Co-written by Vickie Curtis and from Jeff Orlowski–director of the award-winning documentary Chasing Ice—Chasing Coral is an engagingly crafted climate exposé. The film has a focus on the ways in which climate scientists publicize the importance of their work. It follows coral and ocean scientists and documentarians as they record the bleaching and dying of coral reefs due to global warming.
Although the science is accessible and convincing, the documentary is most successful because it follows the passions of photographer and climate activist Richard Vevers, engineer and documentarian Zack Rago, and a number of other scientists and artists. The filmmakers follow their sense of hope that climate change can be stopped. (AEL: 4/5)
Review by FF2 Intern Amelie E. Lasker
Chasing Coral’s filmmakers take a personal approach to the problem of documenting climate change, following the individuals who are most passionate about the beauty and significance of coral. Richard Vevers, CEO of the Ocean Project, leads an expedition to photograph the bleaching of coral reefs, in order to show people that climate change is making a rapid and tangible impact on an entire ecosystem, and that it is getting worse every year. Zack Rago, a young engineer and marine biology enthusiast, designs and places the cameras for the project. John “Charlie” Veron, the leading researcher on coral anatomy, serves as Rago’s role model, and as a reminder of the history behind this kind of passion for science.
Richard Vevers points out that people don’t seem to be aware of the disastrous effect of climate change on coral reefs, and that this lack of awareness is a problem of advertising. With this project, he attempts to make science communicable by juxtaposing the beauty and variety of coral reefs with the dramatic ways in which they disappear.
However, the technology involved in this project is not simple. Cameras have to be left deep underwater, remaining intact and in focus for several weeks or months against the elements. It’s the diving work of Zack Rago and his team, work that is tedious and sometimes dangerous, that illustrates the strong sense of motivation behind the project. Rago knows coral is essential to an entire ecosystem. He is fascinated by coral as a beautiful creature in its own right, one he would never want to see extinct. No matter how difficult the work gets, he never doubts the importance of his message.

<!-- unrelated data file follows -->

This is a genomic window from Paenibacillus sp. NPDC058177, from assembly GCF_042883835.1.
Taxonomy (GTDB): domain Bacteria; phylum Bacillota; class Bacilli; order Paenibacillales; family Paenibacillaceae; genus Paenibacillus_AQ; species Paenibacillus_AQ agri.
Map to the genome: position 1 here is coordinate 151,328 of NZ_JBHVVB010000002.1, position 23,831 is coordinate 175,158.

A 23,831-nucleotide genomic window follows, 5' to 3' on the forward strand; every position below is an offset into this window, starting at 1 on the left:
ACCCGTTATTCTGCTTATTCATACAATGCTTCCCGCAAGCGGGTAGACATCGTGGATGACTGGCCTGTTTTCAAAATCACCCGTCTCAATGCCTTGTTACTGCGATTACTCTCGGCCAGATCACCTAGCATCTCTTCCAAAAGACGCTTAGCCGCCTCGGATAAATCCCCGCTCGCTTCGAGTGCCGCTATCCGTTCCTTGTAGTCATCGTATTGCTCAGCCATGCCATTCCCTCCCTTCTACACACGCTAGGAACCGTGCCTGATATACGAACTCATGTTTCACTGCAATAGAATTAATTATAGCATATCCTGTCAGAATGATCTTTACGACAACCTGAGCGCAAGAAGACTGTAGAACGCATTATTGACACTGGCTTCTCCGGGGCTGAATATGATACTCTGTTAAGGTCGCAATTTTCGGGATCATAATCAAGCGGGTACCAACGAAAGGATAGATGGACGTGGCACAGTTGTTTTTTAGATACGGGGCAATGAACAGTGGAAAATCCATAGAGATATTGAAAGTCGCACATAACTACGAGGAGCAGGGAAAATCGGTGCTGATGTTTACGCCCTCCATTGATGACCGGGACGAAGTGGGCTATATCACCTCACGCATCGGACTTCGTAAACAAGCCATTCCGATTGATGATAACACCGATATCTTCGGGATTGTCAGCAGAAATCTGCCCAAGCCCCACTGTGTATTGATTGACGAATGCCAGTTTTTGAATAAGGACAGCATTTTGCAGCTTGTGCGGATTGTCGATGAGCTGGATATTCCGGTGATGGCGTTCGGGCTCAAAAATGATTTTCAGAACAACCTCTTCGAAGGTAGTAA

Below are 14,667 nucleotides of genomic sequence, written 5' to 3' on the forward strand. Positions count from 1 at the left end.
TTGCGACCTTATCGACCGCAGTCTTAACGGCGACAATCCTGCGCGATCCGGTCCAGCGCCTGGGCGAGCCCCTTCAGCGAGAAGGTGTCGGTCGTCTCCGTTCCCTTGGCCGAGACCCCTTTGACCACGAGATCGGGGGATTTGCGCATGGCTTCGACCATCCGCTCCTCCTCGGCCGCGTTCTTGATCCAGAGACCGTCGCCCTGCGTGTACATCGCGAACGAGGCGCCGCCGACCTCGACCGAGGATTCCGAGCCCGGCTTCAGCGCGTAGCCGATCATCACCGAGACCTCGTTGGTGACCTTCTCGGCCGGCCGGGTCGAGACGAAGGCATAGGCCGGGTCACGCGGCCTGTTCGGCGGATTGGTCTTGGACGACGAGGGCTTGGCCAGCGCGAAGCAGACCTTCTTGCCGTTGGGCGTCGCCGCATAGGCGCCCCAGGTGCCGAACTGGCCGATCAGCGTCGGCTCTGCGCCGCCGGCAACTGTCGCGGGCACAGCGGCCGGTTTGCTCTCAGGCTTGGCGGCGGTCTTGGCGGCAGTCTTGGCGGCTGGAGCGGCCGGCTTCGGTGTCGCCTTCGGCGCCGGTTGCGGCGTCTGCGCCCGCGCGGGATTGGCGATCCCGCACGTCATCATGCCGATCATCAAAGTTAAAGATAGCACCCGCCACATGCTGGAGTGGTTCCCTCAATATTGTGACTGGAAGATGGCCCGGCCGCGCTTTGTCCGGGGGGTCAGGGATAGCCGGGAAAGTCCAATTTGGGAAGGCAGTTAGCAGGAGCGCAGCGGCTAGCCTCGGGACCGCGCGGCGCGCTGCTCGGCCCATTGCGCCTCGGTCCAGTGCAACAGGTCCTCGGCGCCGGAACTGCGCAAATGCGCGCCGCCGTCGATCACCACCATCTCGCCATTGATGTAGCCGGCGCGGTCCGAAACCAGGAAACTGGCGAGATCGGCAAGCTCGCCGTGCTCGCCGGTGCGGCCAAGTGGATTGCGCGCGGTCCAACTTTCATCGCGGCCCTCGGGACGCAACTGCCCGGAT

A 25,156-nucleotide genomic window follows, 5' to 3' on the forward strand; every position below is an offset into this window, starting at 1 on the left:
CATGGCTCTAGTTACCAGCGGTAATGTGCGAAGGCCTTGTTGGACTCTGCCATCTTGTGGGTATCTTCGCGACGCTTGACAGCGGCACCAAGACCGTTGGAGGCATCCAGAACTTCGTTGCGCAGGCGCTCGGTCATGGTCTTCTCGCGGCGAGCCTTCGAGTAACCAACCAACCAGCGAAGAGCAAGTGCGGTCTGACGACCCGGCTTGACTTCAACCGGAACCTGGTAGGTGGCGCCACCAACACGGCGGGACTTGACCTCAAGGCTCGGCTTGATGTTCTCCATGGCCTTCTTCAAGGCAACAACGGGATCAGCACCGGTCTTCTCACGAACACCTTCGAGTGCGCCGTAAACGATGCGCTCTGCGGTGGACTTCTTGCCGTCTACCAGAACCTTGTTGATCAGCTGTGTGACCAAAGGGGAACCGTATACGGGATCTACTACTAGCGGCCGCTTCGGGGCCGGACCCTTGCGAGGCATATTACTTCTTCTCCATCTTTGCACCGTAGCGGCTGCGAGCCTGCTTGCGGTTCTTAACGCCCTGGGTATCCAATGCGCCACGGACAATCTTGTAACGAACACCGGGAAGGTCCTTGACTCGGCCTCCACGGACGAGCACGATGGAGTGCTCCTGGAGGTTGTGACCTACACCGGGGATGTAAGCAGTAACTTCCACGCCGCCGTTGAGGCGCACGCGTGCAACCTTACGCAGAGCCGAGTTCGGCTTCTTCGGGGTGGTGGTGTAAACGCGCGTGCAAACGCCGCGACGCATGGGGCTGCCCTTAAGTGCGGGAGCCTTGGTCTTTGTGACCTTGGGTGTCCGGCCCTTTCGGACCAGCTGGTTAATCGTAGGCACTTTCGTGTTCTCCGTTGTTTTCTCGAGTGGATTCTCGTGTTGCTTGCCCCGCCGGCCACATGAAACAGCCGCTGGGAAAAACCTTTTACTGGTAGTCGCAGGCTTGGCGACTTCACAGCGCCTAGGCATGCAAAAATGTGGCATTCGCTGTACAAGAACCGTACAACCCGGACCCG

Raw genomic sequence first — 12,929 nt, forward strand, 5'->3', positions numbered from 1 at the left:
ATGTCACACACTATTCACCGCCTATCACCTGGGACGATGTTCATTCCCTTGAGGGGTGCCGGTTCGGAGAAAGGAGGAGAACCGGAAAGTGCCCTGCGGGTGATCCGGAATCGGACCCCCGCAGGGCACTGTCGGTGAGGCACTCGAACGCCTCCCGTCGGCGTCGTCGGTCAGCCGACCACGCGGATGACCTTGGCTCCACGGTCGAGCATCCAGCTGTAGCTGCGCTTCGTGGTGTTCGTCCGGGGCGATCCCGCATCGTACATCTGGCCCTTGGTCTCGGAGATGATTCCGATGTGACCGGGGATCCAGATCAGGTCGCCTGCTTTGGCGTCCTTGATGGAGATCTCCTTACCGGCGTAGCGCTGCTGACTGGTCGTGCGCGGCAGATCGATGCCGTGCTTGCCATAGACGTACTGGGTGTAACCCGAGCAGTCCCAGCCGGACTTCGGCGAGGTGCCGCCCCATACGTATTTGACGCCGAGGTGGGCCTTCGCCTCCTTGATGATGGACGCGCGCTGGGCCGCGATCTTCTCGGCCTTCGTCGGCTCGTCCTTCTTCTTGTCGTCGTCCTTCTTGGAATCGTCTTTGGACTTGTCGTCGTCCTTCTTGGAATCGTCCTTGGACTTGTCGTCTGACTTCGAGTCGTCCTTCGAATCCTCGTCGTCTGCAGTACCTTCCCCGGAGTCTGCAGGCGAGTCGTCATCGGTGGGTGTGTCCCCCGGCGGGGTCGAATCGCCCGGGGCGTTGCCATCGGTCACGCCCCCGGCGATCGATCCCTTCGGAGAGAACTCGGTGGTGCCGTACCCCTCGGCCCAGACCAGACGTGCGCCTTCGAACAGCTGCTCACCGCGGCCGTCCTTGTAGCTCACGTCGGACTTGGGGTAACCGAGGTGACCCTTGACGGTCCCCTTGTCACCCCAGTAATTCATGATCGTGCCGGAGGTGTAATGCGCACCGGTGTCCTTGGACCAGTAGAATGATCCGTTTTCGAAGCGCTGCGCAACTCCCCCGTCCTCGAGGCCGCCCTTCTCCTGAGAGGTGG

I’ve often found documentaries or articles about climate change to be incredibly frightening. They show dystopian graphics of what will happen if we don’t make a change, and they terrify us into feeling powerless. However, Chasing Coral has a different tone. The filmmakers focus on people who see firsthand the extent to which rising temperatures have already destroyed coral reefs, and yet who are not discouraged. Vevers asserts that abating climate change is very possible with enough large-scale collaboration.
In my favorite scene in the film, Rago gets to meet his role model, Charlie Veron, in person. Veron, an experienced coral researcher, remarks that he is almost relieved to be escaping his career when he is, at a time that feels so dire. Rago sits across from him full of hope, ready for a full career of doing tangible work to help the ocean. If documentation of climate change has a problem of advertising, Vevers and Chasing Coral’s filmmakers have found a way to solve it. For its encouraging and essential message, this documentary is a must-see.
© Amelie E. Lasker (7/24/17) FF2 Media
Top Photo: Richard Vevers takes pictures of bleached coral.
Middle Photo: Some coral, after bleaching and before death, turns brilliant neon colors.
Bottom Photo: Zack Rago dives for pictures.
Photo Credits: Netflix
Q: Does Chasing Coral pass the Bechdel-Wallace Test?
One female marine biologist, Dr. Ruth Gates, is featured often, but the film’s three primary figures are male.